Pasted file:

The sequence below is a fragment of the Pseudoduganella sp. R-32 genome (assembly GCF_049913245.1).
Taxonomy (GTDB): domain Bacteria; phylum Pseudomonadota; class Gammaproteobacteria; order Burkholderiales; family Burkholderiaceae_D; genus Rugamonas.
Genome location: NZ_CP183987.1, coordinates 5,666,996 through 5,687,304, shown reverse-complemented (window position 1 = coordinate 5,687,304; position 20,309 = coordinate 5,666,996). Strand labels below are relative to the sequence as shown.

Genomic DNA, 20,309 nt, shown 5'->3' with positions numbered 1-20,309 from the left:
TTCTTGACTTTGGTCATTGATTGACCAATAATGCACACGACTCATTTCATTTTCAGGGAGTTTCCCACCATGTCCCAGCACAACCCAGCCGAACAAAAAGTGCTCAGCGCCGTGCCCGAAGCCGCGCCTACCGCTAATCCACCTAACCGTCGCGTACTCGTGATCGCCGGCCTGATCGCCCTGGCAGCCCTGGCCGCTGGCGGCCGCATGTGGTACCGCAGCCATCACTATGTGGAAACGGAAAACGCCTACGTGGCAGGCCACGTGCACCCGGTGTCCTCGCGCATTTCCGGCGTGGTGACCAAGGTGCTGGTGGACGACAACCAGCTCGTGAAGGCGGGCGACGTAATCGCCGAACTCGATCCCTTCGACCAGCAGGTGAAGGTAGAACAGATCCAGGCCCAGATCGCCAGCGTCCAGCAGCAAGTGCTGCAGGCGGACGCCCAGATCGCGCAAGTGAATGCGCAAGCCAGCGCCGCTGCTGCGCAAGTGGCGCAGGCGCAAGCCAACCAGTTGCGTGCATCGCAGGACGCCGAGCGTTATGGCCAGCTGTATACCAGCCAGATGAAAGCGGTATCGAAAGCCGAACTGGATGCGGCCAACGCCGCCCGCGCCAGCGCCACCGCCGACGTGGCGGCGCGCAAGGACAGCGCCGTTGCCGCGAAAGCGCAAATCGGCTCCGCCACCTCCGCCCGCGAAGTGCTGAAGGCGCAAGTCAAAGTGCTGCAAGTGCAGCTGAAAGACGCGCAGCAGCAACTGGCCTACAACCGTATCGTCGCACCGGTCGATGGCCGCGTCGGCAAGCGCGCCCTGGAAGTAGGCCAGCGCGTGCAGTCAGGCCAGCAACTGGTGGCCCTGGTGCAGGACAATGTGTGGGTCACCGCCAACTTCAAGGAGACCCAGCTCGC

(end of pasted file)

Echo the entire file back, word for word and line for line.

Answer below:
The sequence below is a fragment of the Pseudoduganella sp. R-32 genome (assembly GCF_049913245.1).
Taxonomy (GTDB): domain Bacteria; phylum Pseudomonadota; class Gammaproteobacteria; order Burkholderiales; family Burkholderiaceae_D; genus Rugamonas.
Genome location: NZ_CP183987.1, coordinates 5,666,996 through 5,687,304, shown reverse-complemented (window position 1 = coordinate 5,687,304; position 20,309 = coordinate 5,666,996). Strand labels below are relative to the sequence as shown.

Genomic DNA, 20,309 nt, shown 5'->3' with positions numbered 1-20,309 from the left:
TTCTTGACTTTGGTCATTGATTGACCAATAATGCACACGACTCATTTCATTTTCAGGGAGTTTCCCACCATGTCCCAGCACAACCCAGCCGAACAAAAAGTGCTCAGCGCCGTGCCCGAAGCCGCGCCTACCGCTAATCCACCTAACCGTCGCGTACTCGTGATCGCCGGCCTGATCGCCCTGGCAGCCCTGGCCGCTGGCGGCCGCATGTGGTACCGCAGCCATCACTATGTGGAAACGGAAAACGCCTACGTGGCAGGCCACGTGCACCCGGTGTCCTCGCGCATTTCCGGCGTGGTGACCAAGGTGCTGGTGGACGACAACCAGCTCGTGAAGGCGGGCGACGTAATCGCCGAACTCGATCCCTTCGACCAGCAGGTGAAGGTAGAACAGATCCAGGCCCAGATCGCCAGCGTCCAGCAGCAAGTGCTGCAGGCGGACGCCCAGATCGCGCAAGTGAATGCGCAAGCCAGCGCCGCTGCTGCGCAAGTGGCGCAGGCGCAAGCCAACCAGTTGCGTGCATCGCAGGACGCCGAGCGTTATGGCCAGCTGTATACCAGCCAGATGAAAGCGGTATCGAAAGCCGAACTGGATGCGGCCAACGCCGCCCGCGCCAGCGCCACCGCCGACGTGGCGGCGCGCAAGGACAGCGCCGTTGCCGCGAAAGCGCAAATCGGCTCCGCCACCTCCGCCCGCGAAGTGCTGAAGGCGCAAGTCAAAGTGCTGCAAGTGCAGCTGAAAGACGCGCAGCAGCAACTGGCCTACAACCGTATCGTCGCACCGGTCGATGGCCGCGTCGGCAAGCGCGCCCTGGAAGTAGGCCAGCGCGTGCAGTCAGGCCAGCAACTGGTGGCCCTGGTGCAGGACAATGTGTGGGTCACCGCCAACTTCAAGGAGACCCAGCTCGC